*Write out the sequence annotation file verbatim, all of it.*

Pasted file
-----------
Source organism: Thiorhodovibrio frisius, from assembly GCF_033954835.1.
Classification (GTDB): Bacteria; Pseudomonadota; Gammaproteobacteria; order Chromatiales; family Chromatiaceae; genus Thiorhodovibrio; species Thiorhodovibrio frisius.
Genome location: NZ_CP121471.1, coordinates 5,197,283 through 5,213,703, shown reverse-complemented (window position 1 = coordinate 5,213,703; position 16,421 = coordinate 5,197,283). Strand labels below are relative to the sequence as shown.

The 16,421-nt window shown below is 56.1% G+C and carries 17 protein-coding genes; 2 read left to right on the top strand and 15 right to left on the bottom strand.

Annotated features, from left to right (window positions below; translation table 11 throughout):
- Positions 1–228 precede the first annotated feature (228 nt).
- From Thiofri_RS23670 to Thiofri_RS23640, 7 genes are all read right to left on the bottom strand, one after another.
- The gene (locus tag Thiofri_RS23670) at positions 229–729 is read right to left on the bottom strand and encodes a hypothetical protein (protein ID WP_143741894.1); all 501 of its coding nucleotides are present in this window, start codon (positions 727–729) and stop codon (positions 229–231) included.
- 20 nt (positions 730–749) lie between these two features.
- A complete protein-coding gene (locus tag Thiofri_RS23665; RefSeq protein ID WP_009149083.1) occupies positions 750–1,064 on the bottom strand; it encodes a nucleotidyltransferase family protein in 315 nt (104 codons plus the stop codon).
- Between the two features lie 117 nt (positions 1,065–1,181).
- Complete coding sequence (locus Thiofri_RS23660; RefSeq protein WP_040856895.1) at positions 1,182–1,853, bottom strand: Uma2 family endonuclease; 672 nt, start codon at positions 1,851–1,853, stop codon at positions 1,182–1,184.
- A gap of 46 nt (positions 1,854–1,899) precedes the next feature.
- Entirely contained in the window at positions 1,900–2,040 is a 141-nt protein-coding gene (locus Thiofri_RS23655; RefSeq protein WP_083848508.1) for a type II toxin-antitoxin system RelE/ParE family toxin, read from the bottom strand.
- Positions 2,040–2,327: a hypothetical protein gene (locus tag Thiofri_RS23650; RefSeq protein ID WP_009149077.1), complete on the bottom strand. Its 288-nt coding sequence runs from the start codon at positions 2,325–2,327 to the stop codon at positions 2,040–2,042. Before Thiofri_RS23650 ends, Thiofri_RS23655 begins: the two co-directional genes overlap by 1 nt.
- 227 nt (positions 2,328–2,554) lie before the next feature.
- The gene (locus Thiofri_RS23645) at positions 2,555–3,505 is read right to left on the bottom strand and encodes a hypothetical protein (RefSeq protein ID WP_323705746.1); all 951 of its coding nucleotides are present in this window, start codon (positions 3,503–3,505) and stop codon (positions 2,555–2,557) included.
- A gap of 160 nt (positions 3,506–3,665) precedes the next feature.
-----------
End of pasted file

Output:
Source organism: Thiorhodovibrio frisius, from assembly GCF_033954835.1.
Classification (GTDB): Bacteria; Pseudomonadota; Gammaproteobacteria; order Chromatiales; family Chromatiaceae; genus Thiorhodovibrio; species Thiorhodovibrio frisius.
Genome location: NZ_CP121471.1, coordinates 5,197,283 through 5,213,703, shown reverse-complemented (window position 1 = coordinate 5,213,703; position 16,421 = coordinate 5,197,283). Strand labels below are relative to the sequence as shown.

The 16,421-nt window shown below is 56.1% G+C and carries 17 protein-coding genes; 2 read left to right on the top strand and 15 right to left on the bottom strand.

Annotated features, from left to right (window positions below; translation table 11 throughout):
- Positions 1–228 precede the first annotated feature (228 nt).
- From Thiofri_RS23670 to Thiofri_RS23640, 7 genes are all read right to left on the bottom strand, one after another.
- The gene (locus tag Thiofri_RS23670) at positions 229–729 is read right to left on the bottom strand and encodes a hypothetical protein (protein ID WP_143741894.1); all 501 of its coding nucleotides are present in this window, start codon (positions 727–729) and stop codon (positions 229–231) included.
- 20 nt (positions 730–749) lie between these two features.
- A complete protein-coding gene (locus tag Thiofri_RS23665; RefSeq protein ID WP_009149083.1) occupies positions 750–1,064 on the bottom strand; it encodes a nucleotidyltransferase family protein in 315 nt (104 codons plus the stop codon).
- Between the two features lie 117 nt (positions 1,065–1,181).
- Complete coding sequence (locus Thiofri_RS23660; RefSeq protein WP_040856895.1) at positions 1,182–1,853, bottom strand: Uma2 family endonuclease; 672 nt, start codon at positions 1,851–1,853, stop codon at positions 1,182–1,184.
- A gap of 46 nt (positions 1,854–1,899) precedes the next feature.
- Entirely contained in the window at positions 1,900–2,040 is a 141-nt protein-coding gene (locus Thiofri_RS23655; RefSeq protein WP_083848508.1) for a type II toxin-antitoxin system RelE/ParE family toxin, read from the bottom strand.
- Positions 2,040–2,327: a hypothetical protein gene (locus tag Thiofri_RS23650; RefSeq protein ID WP_009149077.1), complete on the bottom strand. Its 288-nt coding sequence runs from the start codon at positions 2,325–2,327 to the stop codon at positions 2,040–2,042. Before Thiofri_RS23650 ends, Thiofri_RS23655 begins: the two co-directional genes overlap by 1 nt.
- 227 nt (positions 2,328–2,554) lie before the next feature.
- The gene (locus Thiofri_RS23645) at positions 2,555–3,505 is read right to left on the bottom strand and encodes a hypothetical protein (RefSeq protein ID WP_323705746.1); all 951 of its coding nucleotides are present in this window, start codon (positions 3,503–3,505) and stop codon (positions 2,555–2,557) included.
- A gap of 160 nt (positions 3,506–3,665) precedes the next feature.